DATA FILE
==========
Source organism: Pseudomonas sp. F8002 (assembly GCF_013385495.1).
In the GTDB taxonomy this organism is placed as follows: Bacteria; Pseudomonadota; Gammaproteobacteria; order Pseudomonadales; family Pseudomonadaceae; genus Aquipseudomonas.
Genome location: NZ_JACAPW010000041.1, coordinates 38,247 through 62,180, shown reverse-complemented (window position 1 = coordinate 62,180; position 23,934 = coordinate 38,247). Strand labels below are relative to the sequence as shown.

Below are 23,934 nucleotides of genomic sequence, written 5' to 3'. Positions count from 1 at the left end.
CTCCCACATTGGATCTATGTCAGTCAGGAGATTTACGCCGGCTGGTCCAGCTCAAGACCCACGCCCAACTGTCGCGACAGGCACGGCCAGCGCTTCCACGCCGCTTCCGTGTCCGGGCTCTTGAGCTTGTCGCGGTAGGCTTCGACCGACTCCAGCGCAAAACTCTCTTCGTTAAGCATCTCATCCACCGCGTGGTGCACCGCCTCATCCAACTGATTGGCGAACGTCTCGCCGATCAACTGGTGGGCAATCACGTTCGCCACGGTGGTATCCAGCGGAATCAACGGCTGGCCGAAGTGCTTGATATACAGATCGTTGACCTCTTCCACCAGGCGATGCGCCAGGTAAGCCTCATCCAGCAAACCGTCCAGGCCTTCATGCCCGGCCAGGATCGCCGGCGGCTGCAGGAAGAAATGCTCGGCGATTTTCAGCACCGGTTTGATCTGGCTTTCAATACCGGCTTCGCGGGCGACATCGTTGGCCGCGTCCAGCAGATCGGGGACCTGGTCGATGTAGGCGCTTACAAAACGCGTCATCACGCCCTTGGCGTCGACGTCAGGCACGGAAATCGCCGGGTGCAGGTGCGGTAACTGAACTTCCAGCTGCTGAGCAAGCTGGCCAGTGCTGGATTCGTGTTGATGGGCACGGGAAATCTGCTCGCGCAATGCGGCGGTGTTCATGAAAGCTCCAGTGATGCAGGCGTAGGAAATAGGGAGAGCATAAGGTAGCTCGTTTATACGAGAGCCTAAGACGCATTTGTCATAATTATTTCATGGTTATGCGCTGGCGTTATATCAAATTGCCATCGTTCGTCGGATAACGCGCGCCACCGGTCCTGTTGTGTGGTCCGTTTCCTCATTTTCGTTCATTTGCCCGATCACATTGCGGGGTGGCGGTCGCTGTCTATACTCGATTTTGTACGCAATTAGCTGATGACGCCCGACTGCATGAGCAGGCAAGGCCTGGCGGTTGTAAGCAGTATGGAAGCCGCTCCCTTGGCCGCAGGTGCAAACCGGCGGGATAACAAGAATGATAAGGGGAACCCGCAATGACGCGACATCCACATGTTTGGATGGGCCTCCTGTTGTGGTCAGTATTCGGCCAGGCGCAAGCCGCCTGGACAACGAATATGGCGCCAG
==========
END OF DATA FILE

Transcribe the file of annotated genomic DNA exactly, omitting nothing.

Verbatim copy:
Source organism: Pseudomonas sp. F8002 (assembly GCF_013385495.1).
In the GTDB taxonomy this organism is placed as follows: Bacteria; Pseudomonadota; Gammaproteobacteria; order Pseudomonadales; family Pseudomonadaceae; genus Aquipseudomonas.
Genome location: NZ_JACAPW010000041.1, coordinates 38,247 through 62,180, shown reverse-complemented (window position 1 = coordinate 62,180; position 23,934 = coordinate 38,247). Strand labels below are relative to the sequence as shown.

Below are 23,934 nucleotides of genomic sequence, written 5' to 3'. Positions count from 1 at the left end.
CTCCCACATTGGATCTATGTCAGTCAGGAGATTTACGCCGGCTGGTCCAGCTCAAGACCCACGCCCAACTGTCGCGACAGGCACGGCCAGCGCTTCCACGCCGCTTCCGTGTCCGGGCTCTTGAGCTTGTCGCGGTAGGCTTCGACCGACTCCAGCGCAAAACTCTCTTCGTTAAGCATCTCATCCACCGCGTGGTGCACCGCCTCATCCAACTGATTGGCGAACGTCTCGCCGATCAACTGGTGGGCAATCACGTTCGCCACGGTGGTATCCAGCGGAATCAACGGCTGGCCGAAGTGCTTGATATACAGATCGTTGACCTCTTCCACCAGGCGATGCGCCAGGTAAGCCTCATCCAGCAAACCGTCCAGGCCTTCATGCCCGGCCAGGATCGCCGGCGGCTGCAGGAAGAAATGCTCGGCGATTTTCAGCACCGGTTTGATCTGGCTTTCAATACCGGCTTCGCGGGCGACATCGTTGGCCGCGTCCAGCAGATCGGGGACCTGGTCGATGTAGGCGCTTACAAAACGCGTCATCACGCCCTTGGCGTCGACGTCAGGCACGGAAATCGCCGGGTGCAGGTGCGGTAACTGAACTTCCAGCTGCTGAGCAAGCTGGCCAGTGCTGGATTCGTGTTGATGGGCACGGGAAATCTGCTCGCGCAATGCGGCGGTGTTCATGAAAGCTCCAGTGATGCAGGCGTAGGAAATAGGGAGAGCATAAGGTAGCTCGTTTATACGAGAGCCTAAGACGCATTTGTCATAATTATTTCATGGTTATGCGCTGGCGTTATATCAAATTGCCATCGTTCGTCGGATAACGCGCGCCACCGGTCCTGTTGTGTGGTCCGTTTCCTCATTTTCGTTCATTTGCCCGATCACATTGCGGGGTGGCGGTCGCTGTCTATACTCGATTTTGTACGCAATTAGCTGATGACGCCCGACTGCATGAGCAGGCAAGGCCTGGCGGTTGTAAGCAGTATGGAAGCCGCTCCCTTGGCCGCAGGTGCAAACCGGCGGGATAACAAGAATGATAAGGGGAACCCGCAATGACGCGACATCCACATGTTTGGATGGGCCTCCTGTTGTGGTCAGTATTCGGCCAGGCGCAAGCCGCCTGGACAACGAATATGGCGCCAG